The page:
How it’s New York: Brooklyn’s St. Ann’s Warehouse is one of the hippest places in the city; it’s known
especially as an importer of acclaimed and innovative work from overseas. The new building has the most comfortable lobby in town, with chaise loungeand often live music in the bar.
How it’s (Irish) English: The show is the third in the trilogy of Shakespeare plays performed by women, with the conceit that they are all inmates in a prison, and hails from England’s Donmar Warehouse.
Of all Shakespeare plays to set in a prison cell, “The Tempest” makes the most sense. Prospero, a sorcerer and the rightful Duke of Milan, is living on an island from which he cannot escape, after having been usurped by his own brother Antonio. He seizes a chance to cause a shipwreck when Antonio and King Alonso of Naples, complicit in the crime, are nearby, and restore himself and his daughter Miranda to their rightful places. Most prisoners can only depend on clemency.
“The Tempest” at St. Ann’s Warehouse is the third in a trilogy from the Donmar Warehouse in London, all directed by Phyllida Lloyd, all featuring actor Harriet Walter, and casts of women performing a play within a play. “Julius Caesar” and “Henry IV” were presented earlier this season.
“The Tempest” is fiercely successful, asking the audience when and how does the punishment fit the crime. In each production, an actor frames the play by introducing the modern-day inmate telling the story. In “The Tempest,” Walter shows that Prospero’s interpretation is based on the story of Judith Clark, a 67-year-old woman serving 75-to-life in Bedford Hills Correctional Facility in New York. Clark drove the getaway car in 1981 for a bank robbery that resulted in the deaths of two
police officers. (Andrew Cuomo has commuted Clark’s sentence this past December, according to press notes, and she will be granted a parole hearing this year).
It’s impossible not to hear her story at the top of the show and ask what justice means- and that was the point of the choice. One of the play’s most indelible moments comes at the end, as prisoners leave, calling “Bye, Hannah!” while Walter sits alone in her cell.
But thematic sincerity doesn’t always make for great theater, and this is great theater. It has everything– terrific performances, surprise, spectacle, insight. If you can nab a ticket (It’s sold out, performances through Feb. 19), even if you’ve seen “The Tempest” before, you need to go.
You’ve never seen it done like this.
You know the play will be witty from the top: prisoners make a circle of trash to define a playing space. When the sound of waves comes, the unseen shipwreck is quite exciting.
Jade Anouka, Prospero’s servant Ariel, whom he freed from a tree where she had been locked by
the witch Sycorax, has childish energy and urban moves. She had been in solitary confinement. Lloyd drives home that this really is a play about imprisonment.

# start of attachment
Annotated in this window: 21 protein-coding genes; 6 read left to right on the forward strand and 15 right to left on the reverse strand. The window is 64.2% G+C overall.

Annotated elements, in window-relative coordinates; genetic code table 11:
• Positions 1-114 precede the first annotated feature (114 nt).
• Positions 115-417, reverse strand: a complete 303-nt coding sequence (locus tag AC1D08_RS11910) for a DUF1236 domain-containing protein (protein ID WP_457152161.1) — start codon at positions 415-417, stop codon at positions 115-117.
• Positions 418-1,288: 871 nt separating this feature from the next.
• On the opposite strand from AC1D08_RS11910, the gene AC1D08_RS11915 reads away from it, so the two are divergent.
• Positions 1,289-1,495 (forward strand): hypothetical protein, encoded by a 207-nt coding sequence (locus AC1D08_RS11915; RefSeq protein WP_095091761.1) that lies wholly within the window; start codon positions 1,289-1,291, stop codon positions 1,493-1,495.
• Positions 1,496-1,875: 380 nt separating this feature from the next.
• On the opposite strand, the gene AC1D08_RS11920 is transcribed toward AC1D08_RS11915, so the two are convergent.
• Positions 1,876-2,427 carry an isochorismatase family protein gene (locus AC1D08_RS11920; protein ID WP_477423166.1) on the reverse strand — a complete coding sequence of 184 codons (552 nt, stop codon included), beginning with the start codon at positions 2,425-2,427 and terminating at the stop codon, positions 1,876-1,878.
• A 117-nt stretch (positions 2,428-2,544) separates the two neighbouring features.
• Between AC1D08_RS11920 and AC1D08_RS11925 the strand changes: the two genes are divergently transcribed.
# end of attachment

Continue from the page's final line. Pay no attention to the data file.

Caliban, Sycorax’s son, is often played sympathetically these days, as a symbol of colonial injustice. While he makes some good points about how Prospero taught him language and now he knows how to curse, and that the island was his until Prospero came along, it’s refreshing to see Sophie Stanton portray him as a thug and would-be rapist of Prospero’s innocent daughter Miranda (Leah Harvey). Stanton makes Caliban repulsive, comic, with what I think is a Cockney accent, and yet not entirely wrong in his complaints. The clowns Trinculo and Stefano, who fall in with Caliban are often tedious to read but great fun to see in the hands of good comic actors. Karen Dunbar’s Scottish Trinculo and Jackie Clune’s Stefano bring the laughs. As Alonso’s trusted counselor Gonzalo, Zainab Hasan demonstrates essential decency and courage.
Walter’s Prospero commands with dignity. Some of this comes from her strong and expressive
Costuming is witty as well: sailors wear life guards during the shipwreck. The evil Antonio (Carolina Valdés) sports Donald Trump, Jr. slicked-back hair.
Lloyd’s staging uses the entire space– actors come through the audience, through vomitories, sit on
steps. It’s an unusal “Tempest” with no intermission. The cuts and some rearranging are judicious and it’s worth it for the surprising tableaux. Music, composed by pop-folk star Joan Armatrading, is by turns eerie and lovely. Particularly haunting and engaging is a scene set at the wedding of Miranda and Alonso’s son Ferdinand (gallantly imagined by Sheila Atim) uses balloons under black light. The larger balloons show moving images of beautiful, beautiful earth– fields, ocean– then they morph into scenes of advertising and contemporary confusion. One by one Prospero pops the balloons.
It’s stunning to see, to feel those pops as they hit your skin, to feel the sadness as the beautifulimages change. It’s brilliant conception and direction by Lloyd, and unforgettable theater, leading to Prospero’s famous “Our revels now are ended.”
That isn’t the line that ends the play, of course, but it’s an end of a state of mind. What will be the “brave new world” Prospero returns to? It’s a question that haunts those goodbyes as prisoners leave Hannah behind, too.
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